Light Box Therapy for Seasonal Affective Disorder (SAD)
A light therapy box is a device that mimics outdoor light, minus the UV exposure. Researchers believe systematic exposure to artificial daylight can cause chemical changes in your brain that lifts your mood and eases symptoms of SAD (winter depression).
How light therapy helps against depression
Light therapy is also called heliotherapy and phototherapy. When the body is exposed to blue light of specific wavelengths similar to the sun, it begins to produce cortisol. Cortisol is a hormone that is connected to wakefulness and action. When one stimulates the production of cortisol, one is able to counteract the excessive sleepiness and disrupted sleep patterns which are symptoms of SAD.
Aside from the more commonly used lightboxes that employ continuous light, recent research also suggests that short, high-intensity light flashes during the night may be effective for regulating the circadian rhythm. This kind of therapy can be particularly helpful for treating jetlag.
How to use a light therapy box
While light therapy lamps are readily available from a variety of stores, if you intend to use them for depression or SAD, things to look out for include:
- A lightbox should provide exposure to 10,000 lux of light. This is about 100x brighter than usual indoor lighting. For context, a bright sunny day can be 50,000 lux or more.
- A light box should emit as little UV light as possible.
- It is recommended that you use a light box when you wake up in the morning for 20-30 minutes. It should be about 16-24 inches (41-61 cm) from your face and you should have your eyes open but not look directly at the light.
Light boxes are designed to be safe and effective. However, they are not approved or regulated by the FDA for SAD treatment. You can purchase a lamp without a prescription, but your doctor may have a recommendation for one. Most insurance plans do not cover the cost of a light box.
Things to consider when using light therapy for winter depression:
- Verify that the lamp is specifically designed to treat SAD. These will filter out most or all UV light. Other lamps made to treat skin disorders primarily emit UV light that could damage your skin and eyes if used incorrectly.
- The brightness of the box will determine how long you need to use it each day. Typically, 10,000 lux is the recommended intensity.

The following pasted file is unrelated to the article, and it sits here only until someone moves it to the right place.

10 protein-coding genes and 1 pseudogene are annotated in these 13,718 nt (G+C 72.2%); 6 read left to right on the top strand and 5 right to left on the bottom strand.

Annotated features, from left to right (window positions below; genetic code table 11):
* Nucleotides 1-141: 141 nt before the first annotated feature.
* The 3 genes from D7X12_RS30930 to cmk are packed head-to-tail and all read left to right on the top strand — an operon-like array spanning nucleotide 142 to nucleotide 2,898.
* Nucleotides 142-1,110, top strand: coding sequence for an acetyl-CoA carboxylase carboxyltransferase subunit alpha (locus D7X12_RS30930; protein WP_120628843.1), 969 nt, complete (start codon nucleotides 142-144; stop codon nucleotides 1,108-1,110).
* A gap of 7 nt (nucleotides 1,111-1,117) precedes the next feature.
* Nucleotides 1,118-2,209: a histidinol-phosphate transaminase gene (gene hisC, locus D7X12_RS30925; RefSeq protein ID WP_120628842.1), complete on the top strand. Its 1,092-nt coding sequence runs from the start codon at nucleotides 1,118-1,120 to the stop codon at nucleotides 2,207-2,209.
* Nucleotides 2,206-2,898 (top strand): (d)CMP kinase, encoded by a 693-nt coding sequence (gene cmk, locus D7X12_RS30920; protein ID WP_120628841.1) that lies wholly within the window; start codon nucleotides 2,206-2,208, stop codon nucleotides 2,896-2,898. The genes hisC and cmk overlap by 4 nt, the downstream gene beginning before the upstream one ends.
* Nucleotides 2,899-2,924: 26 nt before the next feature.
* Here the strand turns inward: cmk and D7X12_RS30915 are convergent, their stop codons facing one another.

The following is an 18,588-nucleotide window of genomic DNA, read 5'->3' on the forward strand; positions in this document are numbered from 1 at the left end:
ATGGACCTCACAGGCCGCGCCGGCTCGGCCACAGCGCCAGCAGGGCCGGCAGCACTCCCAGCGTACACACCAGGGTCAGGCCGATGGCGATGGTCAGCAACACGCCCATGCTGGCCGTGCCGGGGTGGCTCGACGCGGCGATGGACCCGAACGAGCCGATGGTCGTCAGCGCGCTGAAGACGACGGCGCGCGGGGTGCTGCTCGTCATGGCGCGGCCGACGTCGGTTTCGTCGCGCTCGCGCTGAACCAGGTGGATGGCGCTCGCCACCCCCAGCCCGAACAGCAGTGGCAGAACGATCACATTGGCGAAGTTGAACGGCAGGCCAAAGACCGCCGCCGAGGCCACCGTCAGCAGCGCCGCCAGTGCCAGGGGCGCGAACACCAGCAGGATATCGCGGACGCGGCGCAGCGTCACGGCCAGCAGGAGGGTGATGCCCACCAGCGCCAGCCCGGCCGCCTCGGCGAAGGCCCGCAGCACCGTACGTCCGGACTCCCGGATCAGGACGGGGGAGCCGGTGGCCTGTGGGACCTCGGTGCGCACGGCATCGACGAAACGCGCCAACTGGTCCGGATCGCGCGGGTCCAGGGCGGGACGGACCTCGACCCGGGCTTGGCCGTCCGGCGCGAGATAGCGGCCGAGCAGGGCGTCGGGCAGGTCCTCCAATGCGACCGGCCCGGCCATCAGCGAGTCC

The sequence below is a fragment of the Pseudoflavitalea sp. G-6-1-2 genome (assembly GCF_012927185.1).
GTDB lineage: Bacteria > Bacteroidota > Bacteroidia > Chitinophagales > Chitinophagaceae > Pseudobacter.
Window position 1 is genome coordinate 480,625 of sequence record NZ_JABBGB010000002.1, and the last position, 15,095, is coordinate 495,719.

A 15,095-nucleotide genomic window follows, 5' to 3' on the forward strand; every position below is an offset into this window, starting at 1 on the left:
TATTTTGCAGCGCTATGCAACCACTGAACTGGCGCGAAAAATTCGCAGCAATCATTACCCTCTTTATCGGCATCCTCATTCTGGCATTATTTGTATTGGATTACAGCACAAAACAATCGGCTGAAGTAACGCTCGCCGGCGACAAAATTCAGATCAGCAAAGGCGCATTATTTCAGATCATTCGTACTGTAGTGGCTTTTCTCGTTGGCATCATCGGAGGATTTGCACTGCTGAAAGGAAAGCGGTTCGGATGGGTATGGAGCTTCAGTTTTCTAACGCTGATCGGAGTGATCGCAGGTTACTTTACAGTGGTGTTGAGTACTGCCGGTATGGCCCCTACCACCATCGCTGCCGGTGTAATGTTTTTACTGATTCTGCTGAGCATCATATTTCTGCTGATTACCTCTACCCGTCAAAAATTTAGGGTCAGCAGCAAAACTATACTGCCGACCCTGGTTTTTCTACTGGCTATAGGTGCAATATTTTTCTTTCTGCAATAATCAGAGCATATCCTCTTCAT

- Some lamp boxes will include features to protect your eyes. If you have eye problems such as glaucoma, cataracts or eye damage from diabetes, check with your eye doctor for advice on choosing the right light box.
- Light boxes come in different shapes and sizes. Some look like upright lamps while others are smaller and boxlike. Light boxes are effective when used daily, so choose one that is convenient for you.
- Consider where you will place the light box. Manufacturer directions will instruct you on the proper distance to receive the right amount of light. For example, if you are going to be reading while using the lamp, make sure it can sit on a table at the right distance from your face.
Light therapy for other conditions than SAD
While light or heliotherapy is most commonly used to treat SAD and depression, there is also evidence that it is effective for treating several other conditions. These include:
Jetlag: If you are a frequent traveler, you might consider investing in a light box to help mitigate jetlag. Our circadian rhythm is affected by light, so by using a light box at the time you are meant to be awake, you can attune your system to a different time zone. You might also consider other mild jet lag remedies such as melatonin.
Sleep disorders: In the same way that light therapy can mitigate jetlag, so can it help against mild sleep disorders. In general, it is advisable to expose yourself to bright light during the day. Avoid electronics and other bright lights before bedtime in order to improve sleep quality.
Dementia: Dementia is frequently associated with disrupted sleep and restlessness during the night. Initial research suggests that these symptoms can be treated with light therapy. However, no conclusive research has been conducted as of yet.
Heliotherapy is safe for a majority of people, but can have negative effects if you are affected by any of the following conditions:
- Bipolar disorder
- Hepatitis infection
- Eye conditions
- Medications that increase sensitivity to light
- Skin conditions
If you are diagnosed with any of these conditions or suspect that you might be suffering from any of them, consult a physician before beginning therapy.